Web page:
Pre-empting Tommy Smith and Don Carlos’s black power salute at their medal ceremony in Mexico 1968, Irish athlete and staunch nationalist Peter O’Connor — selected to represent Britain— climbed the flagpole to rip down the union flag and fly his Irish alternative after winning silver in the Athens 1906 long jump. Suffragettes targeted the golf tournament at London’s 1908 games.

In developing his theory of “celebration capitalism,” which gives the mainstream media something to cheer about every four years, Boykoff firmly places the five-ringed circus as a central cog in a destructive neoliberal machine and finds much to admire in the alternative, yet short-lived, International Workers’ Olympiads.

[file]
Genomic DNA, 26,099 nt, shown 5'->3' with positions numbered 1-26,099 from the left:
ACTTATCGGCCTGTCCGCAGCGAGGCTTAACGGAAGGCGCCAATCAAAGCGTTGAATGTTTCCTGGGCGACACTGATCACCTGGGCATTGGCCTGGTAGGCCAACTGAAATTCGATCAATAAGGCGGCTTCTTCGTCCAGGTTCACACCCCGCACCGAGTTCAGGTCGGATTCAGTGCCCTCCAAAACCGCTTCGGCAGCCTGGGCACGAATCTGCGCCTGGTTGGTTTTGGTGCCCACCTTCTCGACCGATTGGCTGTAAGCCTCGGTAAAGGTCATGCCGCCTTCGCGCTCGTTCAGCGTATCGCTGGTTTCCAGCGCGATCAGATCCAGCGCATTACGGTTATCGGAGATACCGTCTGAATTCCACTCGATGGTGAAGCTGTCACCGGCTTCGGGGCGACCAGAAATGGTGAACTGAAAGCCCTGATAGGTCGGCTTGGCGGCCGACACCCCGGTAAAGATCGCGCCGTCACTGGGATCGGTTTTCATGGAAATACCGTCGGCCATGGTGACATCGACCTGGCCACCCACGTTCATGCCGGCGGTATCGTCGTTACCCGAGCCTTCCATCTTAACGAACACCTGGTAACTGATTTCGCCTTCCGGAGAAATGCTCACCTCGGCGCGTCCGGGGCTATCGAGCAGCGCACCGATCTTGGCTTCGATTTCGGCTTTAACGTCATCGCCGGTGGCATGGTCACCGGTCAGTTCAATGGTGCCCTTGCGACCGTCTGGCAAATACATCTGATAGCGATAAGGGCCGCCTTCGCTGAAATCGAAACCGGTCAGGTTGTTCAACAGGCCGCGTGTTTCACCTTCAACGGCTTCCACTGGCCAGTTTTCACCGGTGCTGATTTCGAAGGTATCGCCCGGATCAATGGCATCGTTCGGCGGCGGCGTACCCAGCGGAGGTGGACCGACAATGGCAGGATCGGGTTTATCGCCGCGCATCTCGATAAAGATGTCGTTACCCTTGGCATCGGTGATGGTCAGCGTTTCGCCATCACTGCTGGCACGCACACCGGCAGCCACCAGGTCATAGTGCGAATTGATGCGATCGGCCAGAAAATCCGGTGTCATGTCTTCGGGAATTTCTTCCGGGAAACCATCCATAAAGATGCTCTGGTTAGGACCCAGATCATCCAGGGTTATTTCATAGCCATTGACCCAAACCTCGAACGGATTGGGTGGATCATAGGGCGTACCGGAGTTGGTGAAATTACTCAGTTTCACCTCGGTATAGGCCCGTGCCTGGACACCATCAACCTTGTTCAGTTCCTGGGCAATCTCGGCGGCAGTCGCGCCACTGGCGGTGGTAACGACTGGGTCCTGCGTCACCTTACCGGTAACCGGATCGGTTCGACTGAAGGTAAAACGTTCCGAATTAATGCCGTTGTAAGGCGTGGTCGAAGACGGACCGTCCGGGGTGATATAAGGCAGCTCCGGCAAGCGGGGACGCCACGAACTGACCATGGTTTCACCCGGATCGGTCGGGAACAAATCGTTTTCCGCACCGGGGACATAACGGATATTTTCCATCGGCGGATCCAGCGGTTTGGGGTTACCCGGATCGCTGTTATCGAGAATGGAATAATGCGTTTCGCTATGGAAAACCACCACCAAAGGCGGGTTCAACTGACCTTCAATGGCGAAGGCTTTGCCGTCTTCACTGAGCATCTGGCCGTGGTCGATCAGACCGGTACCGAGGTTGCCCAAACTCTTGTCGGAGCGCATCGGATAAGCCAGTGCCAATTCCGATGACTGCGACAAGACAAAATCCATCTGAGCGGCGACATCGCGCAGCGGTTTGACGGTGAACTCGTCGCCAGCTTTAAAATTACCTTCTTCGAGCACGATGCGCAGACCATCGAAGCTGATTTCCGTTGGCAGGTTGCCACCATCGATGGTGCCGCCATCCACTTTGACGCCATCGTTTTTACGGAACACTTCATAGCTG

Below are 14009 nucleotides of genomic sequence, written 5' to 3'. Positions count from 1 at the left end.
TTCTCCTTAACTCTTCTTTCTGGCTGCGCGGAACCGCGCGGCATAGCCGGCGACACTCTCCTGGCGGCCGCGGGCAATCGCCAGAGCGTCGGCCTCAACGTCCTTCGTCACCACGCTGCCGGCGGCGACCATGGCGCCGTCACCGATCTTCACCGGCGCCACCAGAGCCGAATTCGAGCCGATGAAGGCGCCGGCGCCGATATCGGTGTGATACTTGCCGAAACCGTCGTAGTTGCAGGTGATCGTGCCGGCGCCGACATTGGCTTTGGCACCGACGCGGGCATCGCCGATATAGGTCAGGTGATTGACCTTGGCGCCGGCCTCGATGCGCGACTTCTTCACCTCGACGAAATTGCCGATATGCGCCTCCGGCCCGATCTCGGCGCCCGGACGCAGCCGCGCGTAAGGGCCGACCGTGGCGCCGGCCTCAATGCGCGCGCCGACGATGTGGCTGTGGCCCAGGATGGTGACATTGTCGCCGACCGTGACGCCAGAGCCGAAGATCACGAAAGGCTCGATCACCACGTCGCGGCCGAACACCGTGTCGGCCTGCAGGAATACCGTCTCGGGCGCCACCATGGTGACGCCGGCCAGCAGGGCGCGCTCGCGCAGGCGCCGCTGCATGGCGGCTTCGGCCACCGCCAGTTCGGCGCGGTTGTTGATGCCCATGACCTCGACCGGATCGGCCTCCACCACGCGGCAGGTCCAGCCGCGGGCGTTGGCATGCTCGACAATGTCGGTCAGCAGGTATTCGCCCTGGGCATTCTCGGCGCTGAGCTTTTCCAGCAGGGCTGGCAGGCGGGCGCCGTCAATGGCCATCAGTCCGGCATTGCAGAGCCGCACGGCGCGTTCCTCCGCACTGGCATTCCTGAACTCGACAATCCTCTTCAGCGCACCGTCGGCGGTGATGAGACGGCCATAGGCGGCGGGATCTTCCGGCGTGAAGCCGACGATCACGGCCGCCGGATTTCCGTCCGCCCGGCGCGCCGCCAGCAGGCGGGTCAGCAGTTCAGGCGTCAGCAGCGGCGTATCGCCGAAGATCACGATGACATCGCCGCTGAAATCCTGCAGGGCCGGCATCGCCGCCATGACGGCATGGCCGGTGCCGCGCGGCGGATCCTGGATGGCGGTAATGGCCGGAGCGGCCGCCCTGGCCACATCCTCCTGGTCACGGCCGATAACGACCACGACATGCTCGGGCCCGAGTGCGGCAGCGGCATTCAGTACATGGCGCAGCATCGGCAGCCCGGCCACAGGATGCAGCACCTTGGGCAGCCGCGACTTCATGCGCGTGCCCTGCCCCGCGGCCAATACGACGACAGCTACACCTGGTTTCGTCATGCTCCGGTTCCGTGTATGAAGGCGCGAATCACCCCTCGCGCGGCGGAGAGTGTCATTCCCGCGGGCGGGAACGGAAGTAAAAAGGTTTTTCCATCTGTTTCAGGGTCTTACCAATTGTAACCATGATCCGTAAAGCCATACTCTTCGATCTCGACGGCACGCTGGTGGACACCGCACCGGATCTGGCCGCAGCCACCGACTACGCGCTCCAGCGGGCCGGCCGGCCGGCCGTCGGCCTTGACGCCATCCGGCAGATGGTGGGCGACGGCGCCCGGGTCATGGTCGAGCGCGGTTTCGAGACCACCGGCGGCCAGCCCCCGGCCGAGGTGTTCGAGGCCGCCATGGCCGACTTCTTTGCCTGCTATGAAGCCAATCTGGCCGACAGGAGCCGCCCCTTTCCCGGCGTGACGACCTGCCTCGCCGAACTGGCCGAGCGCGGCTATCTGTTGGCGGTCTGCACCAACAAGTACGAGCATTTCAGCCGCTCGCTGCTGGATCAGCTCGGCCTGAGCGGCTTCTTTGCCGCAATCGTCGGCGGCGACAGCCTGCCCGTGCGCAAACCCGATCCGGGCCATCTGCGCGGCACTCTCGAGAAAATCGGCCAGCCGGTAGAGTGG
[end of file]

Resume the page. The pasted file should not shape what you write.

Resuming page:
And he demonstrates how the Olympics are an incredible but fundamentally unsustainable sporting event, an over-budget corporate franchise purchased with public money, directly transferring wealth to private hands.

British taxpayers footed 88 per cent of London 2012’s costs but received few positive long-term benefits. When even The Economist claims that hosting the Olympics is bad for a city’s health, something is clearly wrong.

Enjoyable and informative, Power Games is an even more relevant read in the build-up to this summer’s first-ever Latin American Olympics.

Disabled Syrian refugee will carry Olympic torch


This video says about itself:

Disabled Syrian Refugee to Carry Olympic Torch

22 April 2016

A victim of the war in Syria will take part in the Olympic torch relay in Greece to raise awareness of the plight of refugees from his homeland.

Race, film about athlete Jesse Owens


This october 2015 video from the USA is called Race Official Trailer #1 (2016) Stephan James, Jason Sudeikis Biographical Drama Movie HD.

By Alan Gilman and David Walsh in the USA:

Race: Jesse Owens and the 1936 Berlin Olympics

10 March 2016